Polygamous irony

The irony of the US federal courts overturning Utah legislation on polygamous marriage is rich and thick.  The Mormons who had settled Utah and at the time were practicing polygamous  marriage claimed the freedom to so as a religious belief. US public opinion was decidedly against it in the 19th century, so much so that federal laws prohibiting its practice in the territories were passed as an expression of moral outrage. Utah was denied statehood for over thirty years after it would have qualified on the basis of self-government and population, because as a state it would have had the right to determine its own marriage laws without Congressional interference. The laws passed by Congress became increasingly punitive, draconian, and began to strip the Mormons of their constitutional civil rights on the basis of their religious belief. They took their case all the way to the Supreme Court, and were defeated, in a case which still serves as a precedent on religious liberty rulings, and finally determined that the provisions on plural marriage were non essential and yielded to the law of the land. Utah was required as a condition of admission for statehood to include a provision in its state constitution to forever prohibit polygamous marriages.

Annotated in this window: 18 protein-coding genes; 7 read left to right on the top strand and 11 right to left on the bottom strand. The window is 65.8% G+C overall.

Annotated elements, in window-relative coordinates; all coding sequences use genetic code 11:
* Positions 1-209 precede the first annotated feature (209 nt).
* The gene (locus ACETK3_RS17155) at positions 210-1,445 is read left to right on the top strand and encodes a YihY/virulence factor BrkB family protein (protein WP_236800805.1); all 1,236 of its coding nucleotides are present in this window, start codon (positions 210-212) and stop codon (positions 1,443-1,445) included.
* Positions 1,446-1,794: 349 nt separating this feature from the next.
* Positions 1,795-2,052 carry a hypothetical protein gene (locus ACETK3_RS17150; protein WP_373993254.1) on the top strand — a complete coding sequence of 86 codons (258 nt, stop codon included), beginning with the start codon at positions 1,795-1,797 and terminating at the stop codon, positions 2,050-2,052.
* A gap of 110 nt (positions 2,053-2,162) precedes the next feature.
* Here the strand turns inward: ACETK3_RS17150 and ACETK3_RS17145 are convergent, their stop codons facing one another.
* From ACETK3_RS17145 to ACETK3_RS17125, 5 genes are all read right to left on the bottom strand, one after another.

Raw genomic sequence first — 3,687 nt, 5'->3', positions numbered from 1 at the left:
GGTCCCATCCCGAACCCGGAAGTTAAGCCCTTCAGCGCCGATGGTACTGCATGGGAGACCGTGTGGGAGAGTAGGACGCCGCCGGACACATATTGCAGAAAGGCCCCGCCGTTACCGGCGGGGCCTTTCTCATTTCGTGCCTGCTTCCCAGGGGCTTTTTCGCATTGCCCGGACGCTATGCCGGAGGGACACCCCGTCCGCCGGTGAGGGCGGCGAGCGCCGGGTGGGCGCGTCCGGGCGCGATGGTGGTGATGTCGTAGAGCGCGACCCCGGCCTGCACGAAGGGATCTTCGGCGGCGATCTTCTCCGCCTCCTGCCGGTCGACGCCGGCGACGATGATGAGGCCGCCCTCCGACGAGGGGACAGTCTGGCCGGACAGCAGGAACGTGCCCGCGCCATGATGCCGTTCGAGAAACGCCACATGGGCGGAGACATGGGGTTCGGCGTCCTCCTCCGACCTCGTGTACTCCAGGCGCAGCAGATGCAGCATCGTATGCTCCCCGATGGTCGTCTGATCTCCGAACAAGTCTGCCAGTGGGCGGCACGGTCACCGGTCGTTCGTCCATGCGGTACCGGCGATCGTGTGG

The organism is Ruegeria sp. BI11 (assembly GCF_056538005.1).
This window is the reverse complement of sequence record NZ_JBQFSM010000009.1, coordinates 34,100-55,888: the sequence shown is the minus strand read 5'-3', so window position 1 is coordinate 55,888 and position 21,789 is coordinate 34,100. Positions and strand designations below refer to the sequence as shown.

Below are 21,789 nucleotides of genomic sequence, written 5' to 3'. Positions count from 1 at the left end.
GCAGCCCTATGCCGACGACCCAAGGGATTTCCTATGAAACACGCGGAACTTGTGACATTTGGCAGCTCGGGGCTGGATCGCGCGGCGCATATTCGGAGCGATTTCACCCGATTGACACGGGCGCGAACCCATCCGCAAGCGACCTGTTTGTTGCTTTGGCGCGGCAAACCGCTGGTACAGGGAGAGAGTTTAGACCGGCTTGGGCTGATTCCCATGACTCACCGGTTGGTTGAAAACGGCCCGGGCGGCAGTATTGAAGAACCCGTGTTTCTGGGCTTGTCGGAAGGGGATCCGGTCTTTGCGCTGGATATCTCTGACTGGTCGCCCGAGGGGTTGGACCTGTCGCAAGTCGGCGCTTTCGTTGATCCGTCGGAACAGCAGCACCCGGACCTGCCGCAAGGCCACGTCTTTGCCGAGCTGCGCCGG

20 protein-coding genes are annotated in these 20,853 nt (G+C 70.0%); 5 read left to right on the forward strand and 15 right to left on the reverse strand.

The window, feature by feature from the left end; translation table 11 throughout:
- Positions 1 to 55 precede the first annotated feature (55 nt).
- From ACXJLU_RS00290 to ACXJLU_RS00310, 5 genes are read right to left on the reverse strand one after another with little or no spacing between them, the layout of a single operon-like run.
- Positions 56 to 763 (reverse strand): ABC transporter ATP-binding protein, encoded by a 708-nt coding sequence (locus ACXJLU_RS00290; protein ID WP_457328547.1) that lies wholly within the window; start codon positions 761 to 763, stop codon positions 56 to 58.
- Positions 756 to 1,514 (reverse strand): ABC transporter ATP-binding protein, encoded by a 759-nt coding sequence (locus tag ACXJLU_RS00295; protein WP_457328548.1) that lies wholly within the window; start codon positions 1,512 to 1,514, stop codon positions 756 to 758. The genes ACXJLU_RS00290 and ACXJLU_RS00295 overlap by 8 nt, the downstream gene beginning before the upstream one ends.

Now, a century and a quarter later, we have the spectacle of the Federal courts overruling state law on marriage and forcing Utah to recognize marital arrangements that the Federal government once took great care to prohibit. It is another layer of irony that the advocates of those arrangements are chiefly the libertines that the 19th century Mormons were falsely accused of being. If current trends continue, it will not be long before the heavy hand of the federal government again comes down on the Mormons for defying the morality of the civic authorities. But if it does, there is plenty of reason to expect a different outcome.

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